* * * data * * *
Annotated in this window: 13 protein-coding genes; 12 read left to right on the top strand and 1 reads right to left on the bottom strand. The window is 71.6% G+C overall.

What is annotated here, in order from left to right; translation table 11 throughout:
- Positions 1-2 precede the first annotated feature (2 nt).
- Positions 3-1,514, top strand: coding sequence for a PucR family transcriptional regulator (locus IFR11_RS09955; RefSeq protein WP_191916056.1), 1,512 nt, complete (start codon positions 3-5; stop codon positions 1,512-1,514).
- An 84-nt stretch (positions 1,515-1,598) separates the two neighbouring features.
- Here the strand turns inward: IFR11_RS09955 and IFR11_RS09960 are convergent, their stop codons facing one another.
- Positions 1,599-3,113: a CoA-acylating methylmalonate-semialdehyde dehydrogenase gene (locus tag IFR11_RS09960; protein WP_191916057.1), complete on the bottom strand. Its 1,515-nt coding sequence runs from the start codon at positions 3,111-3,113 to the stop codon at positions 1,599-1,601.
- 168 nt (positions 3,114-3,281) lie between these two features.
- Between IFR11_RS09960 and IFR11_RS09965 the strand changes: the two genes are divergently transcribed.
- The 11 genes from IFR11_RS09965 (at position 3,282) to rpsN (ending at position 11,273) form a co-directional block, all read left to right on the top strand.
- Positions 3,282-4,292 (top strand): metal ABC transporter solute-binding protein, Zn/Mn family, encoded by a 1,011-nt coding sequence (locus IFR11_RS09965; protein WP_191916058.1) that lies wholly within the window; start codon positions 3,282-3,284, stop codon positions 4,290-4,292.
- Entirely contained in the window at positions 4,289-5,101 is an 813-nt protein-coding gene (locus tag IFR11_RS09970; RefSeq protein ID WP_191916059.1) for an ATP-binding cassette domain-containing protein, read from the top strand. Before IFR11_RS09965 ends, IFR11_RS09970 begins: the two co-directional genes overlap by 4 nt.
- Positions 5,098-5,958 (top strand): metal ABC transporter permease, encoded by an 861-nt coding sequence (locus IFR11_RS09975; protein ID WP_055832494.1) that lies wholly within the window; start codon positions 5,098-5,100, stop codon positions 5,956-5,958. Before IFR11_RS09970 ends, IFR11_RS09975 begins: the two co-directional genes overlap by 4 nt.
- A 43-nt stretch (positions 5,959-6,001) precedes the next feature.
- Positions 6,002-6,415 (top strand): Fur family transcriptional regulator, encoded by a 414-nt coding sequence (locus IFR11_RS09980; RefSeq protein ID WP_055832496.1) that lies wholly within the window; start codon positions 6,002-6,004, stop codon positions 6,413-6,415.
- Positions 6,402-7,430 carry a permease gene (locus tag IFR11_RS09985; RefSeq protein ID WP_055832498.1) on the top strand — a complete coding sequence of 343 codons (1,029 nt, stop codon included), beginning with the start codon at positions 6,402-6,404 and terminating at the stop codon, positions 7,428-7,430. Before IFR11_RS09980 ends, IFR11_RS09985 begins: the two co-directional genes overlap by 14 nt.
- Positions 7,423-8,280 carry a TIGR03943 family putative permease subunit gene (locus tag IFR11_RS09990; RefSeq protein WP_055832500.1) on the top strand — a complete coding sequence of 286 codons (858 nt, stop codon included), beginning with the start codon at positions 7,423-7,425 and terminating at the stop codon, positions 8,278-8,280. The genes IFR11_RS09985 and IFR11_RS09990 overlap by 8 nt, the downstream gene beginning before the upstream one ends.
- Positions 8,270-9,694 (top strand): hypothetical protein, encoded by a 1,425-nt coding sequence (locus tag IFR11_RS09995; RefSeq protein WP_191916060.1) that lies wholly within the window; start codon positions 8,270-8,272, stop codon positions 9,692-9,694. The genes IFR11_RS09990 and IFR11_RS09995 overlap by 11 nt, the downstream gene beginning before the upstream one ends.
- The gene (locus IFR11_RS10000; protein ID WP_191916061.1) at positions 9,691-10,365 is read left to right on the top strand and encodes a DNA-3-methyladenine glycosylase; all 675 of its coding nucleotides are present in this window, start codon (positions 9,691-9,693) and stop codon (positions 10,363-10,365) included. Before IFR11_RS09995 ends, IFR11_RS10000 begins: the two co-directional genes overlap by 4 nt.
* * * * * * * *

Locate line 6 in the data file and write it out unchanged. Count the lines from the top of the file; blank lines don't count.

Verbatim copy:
- Here the strand turns inward: IFR11_RS09955 and IFR11_RS09960 are convergent, their stop codons facing one another.